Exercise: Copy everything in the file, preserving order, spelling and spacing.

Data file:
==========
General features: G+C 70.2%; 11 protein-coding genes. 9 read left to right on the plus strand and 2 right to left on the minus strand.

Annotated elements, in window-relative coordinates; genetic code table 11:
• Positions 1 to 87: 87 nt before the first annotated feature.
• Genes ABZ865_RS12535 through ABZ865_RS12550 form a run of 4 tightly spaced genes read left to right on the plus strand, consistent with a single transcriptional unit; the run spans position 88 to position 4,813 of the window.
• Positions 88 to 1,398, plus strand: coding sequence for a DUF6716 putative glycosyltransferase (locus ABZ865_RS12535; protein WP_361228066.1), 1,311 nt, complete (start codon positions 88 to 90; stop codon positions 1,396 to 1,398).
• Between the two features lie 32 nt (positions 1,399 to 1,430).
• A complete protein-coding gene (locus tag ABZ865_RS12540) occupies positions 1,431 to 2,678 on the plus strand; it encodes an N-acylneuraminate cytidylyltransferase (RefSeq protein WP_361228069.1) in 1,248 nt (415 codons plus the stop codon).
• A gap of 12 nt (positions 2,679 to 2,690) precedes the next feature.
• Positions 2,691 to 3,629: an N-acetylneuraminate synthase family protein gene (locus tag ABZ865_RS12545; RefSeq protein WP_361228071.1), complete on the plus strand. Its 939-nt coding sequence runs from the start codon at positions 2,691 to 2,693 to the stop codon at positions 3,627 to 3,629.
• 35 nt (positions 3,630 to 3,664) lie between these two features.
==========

General features: G+C 70.2%; 11 protein-coding genes. 9 read left to right on the plus strand and 2 right to left on the minus strand.

Annotated elements, in window-relative coordinates; genetic code table 11:
• Positions 1 to 87: 87 nt before the first annotated feature.
• Genes ABZ865_RS12535 through ABZ865_RS12550 form a run of 4 tightly spaced genes read left to right on the plus strand, consistent with a single transcriptional unit; the run spans position 88 to position 4,813 of the window.
• Positions 88 to 1,398, plus strand: coding sequence for a DUF6716 putative glycosyltransferase (locus ABZ865_RS12535; protein WP_361228066.1), 1,311 nt, complete (start codon positions 88 to 90; stop codon positions 1,396 to 1,398).
• Between the two features lie 32 nt (positions 1,399 to 1,430).
• A complete protein-coding gene (locus tag ABZ865_RS12540) occupies positions 1,431 to 2,678 on the plus strand; it encodes an N-acylneuraminate cytidylyltransferase (RefSeq protein WP_361228069.1) in 1,248 nt (415 codons plus the stop codon).
• A gap of 12 nt (positions 2,679 to 2,690) precedes the next feature.
• Positions 2,691 to 3,629: an N-acetylneuraminate synthase family protein gene (locus tag ABZ865_RS12545; RefSeq protein WP_361228071.1), complete on the plus strand. Its 939-nt coding sequence runs from the start codon at positions 2,691 to 2,693 to the stop codon at positions 3,627 to 3,629.
• 35 nt (positions 3,630 to 3,664) lie between these two features.